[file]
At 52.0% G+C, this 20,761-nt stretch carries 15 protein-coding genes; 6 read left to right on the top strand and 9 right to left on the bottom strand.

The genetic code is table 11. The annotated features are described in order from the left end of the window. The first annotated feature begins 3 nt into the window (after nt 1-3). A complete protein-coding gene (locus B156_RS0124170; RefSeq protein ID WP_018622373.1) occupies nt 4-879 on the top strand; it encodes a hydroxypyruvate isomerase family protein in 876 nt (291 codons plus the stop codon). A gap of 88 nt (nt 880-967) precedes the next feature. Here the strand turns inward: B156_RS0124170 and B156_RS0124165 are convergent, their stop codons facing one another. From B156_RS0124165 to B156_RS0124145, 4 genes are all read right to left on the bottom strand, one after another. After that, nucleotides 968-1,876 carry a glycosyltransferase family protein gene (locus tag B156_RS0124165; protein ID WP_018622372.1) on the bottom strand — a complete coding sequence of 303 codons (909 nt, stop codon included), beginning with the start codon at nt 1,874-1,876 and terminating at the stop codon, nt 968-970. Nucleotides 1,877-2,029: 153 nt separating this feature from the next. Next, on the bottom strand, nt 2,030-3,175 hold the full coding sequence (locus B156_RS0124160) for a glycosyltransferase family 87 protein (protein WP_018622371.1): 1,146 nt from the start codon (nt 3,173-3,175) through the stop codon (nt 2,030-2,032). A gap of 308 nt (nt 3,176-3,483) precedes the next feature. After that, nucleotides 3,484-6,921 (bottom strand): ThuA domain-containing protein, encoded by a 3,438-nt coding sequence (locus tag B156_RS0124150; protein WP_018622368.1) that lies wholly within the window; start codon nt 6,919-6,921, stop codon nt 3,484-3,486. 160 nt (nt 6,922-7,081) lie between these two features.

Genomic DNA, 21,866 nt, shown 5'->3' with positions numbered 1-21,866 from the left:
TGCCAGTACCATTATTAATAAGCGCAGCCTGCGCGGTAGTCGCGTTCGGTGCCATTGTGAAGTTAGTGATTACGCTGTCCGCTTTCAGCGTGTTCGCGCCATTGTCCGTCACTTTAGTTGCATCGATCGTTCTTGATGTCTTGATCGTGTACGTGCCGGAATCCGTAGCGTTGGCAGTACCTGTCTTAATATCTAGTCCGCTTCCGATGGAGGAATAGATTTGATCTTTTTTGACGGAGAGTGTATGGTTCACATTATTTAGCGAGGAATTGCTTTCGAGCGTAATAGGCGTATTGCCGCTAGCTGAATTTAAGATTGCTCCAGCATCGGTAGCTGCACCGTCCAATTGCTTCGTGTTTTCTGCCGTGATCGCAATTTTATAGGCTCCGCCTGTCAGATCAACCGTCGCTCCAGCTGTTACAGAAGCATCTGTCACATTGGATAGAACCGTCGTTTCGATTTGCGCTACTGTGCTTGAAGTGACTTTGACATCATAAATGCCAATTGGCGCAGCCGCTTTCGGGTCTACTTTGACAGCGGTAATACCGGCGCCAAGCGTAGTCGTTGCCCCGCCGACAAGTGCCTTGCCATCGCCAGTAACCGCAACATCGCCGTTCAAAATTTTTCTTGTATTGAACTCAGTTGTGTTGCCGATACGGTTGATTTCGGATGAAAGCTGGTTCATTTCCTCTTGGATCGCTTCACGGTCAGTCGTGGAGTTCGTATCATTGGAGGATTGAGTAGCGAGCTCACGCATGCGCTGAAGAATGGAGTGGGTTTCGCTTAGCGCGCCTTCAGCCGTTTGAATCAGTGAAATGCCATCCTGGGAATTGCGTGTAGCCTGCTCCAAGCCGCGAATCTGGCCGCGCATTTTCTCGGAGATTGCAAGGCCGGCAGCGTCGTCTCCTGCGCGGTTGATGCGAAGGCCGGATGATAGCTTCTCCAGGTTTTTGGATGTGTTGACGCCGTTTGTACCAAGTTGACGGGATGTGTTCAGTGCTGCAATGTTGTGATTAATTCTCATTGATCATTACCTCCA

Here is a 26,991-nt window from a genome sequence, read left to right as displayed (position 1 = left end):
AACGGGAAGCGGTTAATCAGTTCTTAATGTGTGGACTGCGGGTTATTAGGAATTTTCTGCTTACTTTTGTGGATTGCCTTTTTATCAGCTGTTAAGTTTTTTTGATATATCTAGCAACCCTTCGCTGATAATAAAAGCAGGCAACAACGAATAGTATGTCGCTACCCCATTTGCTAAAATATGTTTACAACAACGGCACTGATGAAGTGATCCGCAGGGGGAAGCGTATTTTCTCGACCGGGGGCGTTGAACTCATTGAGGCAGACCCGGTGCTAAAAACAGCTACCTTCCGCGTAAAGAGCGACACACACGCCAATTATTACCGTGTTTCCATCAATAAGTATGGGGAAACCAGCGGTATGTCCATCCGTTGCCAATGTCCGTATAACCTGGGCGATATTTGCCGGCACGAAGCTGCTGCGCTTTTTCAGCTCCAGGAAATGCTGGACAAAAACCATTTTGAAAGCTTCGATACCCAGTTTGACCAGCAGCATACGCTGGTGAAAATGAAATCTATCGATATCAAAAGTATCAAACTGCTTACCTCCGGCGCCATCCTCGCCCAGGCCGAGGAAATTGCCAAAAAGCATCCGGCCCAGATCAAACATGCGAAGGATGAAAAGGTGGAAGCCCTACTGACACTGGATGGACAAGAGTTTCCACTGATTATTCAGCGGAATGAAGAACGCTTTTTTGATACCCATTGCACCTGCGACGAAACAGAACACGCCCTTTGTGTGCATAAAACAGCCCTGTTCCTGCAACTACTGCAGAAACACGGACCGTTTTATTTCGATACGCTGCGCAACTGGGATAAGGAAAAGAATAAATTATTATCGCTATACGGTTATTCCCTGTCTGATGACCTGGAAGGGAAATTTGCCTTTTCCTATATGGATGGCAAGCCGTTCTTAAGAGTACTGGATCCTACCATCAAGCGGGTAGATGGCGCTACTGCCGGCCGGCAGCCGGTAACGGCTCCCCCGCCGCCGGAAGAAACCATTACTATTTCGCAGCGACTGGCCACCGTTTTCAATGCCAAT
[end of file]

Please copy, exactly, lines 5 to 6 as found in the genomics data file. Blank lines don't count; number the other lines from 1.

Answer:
Here is a 26,991-nt window from a genome sequence, read left to right as displayed (position 1 = left end):
AACGGGAAGCGGTTAATCAGTTCTTAATGTGTGGACTGCGGGTTATTAGGAATTTTCTGCTTACTTTTGTGGATTGCCTTTTTATCAGCTGTTAAGTTTTTTTGATATATCTAGCAACCCTTCGCTGATAATAAAAGCAGGCAACAACGAATAGTATGTCGCTACCCCATTTGCTAAAATATGTTTACAACAACGGCACTGATGAAGTGATCCGCAGGGGGAAGCGTATTTTCTCGACCGGGGGCGTTGAACTCATTGAGGCAGACCCGGTGCTAAAAACAGCTACCTTCCGCGTAAAGAGCGACACACACGCCAATTATTACCGTGTTTCCATCAATAAGTATGGGGAAACCAGCGGTATGTCCATCCGTTGCCAATGTCCGTATAACCTGGGCGATATTTGCCGGCACGAAGCTGCTGCGCTTTTTCAGCTCCAGGAAATGCTGGACAAAAACCATTTTGAAAGCTTCGATACCCAGTTTGACCAGCAGCATACGCTGGTGAAAATGAAATCTATCGATATCAAAAGTATCAAACTGCTTACCTCCGGCGCCATCCTCGCCCAGGCCGAGGAAATTGCCAAAAAGCATCCGGCCCAGATCAAACATGCGAAGGATGAAAAGGTGGAAGCCCTACTGACACTGGATGGACAAGAGTTTCCACTGATTATTCAGCGGAATGAAGAACGCTTTTTTGATACCCATTGCACCTGCGACGAAACAGAACACGCCCTTTGTGTGCATAAAACAGCCCTGTTCCTGCAACTACTGCAGAAACACGGACCGTTTTATTTCGATACGCTGCGCAACTGGGATAAGGAAAAGAATAAATTATTATCGCTATACGGTTATTCCCTGTCTGATGACCTGGAAGGGAAATTTGCCTTTTCCTATATGGATGGCAAGCCGTTCTTAAGAGTACTGGATCCTACCATCAAGCGGGTAGATGGCGCTACTGCCGGCCGGCAGCCGGTAACGGCTCCCCCGCCGCCGGAAGAAACCATTACTATTTCGCAGCGACTGGCCACCGTTTTCAATGCCAAT